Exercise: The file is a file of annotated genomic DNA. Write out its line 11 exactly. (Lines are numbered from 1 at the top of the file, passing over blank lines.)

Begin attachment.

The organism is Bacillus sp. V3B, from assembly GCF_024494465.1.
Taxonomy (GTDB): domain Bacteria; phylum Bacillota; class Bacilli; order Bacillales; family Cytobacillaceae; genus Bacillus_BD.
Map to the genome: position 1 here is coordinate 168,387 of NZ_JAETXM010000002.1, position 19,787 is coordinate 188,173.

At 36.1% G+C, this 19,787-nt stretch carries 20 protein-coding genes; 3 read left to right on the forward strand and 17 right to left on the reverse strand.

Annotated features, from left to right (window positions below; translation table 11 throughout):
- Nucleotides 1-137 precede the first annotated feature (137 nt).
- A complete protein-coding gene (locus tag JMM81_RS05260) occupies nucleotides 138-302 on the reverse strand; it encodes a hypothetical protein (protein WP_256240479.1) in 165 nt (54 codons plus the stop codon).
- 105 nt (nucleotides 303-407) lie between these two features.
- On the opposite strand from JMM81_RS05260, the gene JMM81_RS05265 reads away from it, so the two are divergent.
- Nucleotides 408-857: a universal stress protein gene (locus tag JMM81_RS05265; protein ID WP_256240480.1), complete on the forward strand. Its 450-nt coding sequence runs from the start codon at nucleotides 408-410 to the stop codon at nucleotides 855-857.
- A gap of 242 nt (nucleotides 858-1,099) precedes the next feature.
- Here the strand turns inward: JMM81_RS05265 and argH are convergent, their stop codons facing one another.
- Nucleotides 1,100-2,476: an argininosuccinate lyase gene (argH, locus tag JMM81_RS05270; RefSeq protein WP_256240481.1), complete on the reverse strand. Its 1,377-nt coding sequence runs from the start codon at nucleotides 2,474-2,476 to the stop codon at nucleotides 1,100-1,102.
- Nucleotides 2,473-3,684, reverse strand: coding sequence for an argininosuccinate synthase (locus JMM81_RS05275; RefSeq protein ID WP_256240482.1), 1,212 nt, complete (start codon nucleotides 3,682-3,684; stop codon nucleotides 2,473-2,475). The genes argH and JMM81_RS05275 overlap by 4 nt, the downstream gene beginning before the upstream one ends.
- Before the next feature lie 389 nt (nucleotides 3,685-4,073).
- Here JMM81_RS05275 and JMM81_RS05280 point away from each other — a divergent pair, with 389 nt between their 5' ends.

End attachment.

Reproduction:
- A gap of 242 nt (nucleotides 858-1,099) precedes the next feature.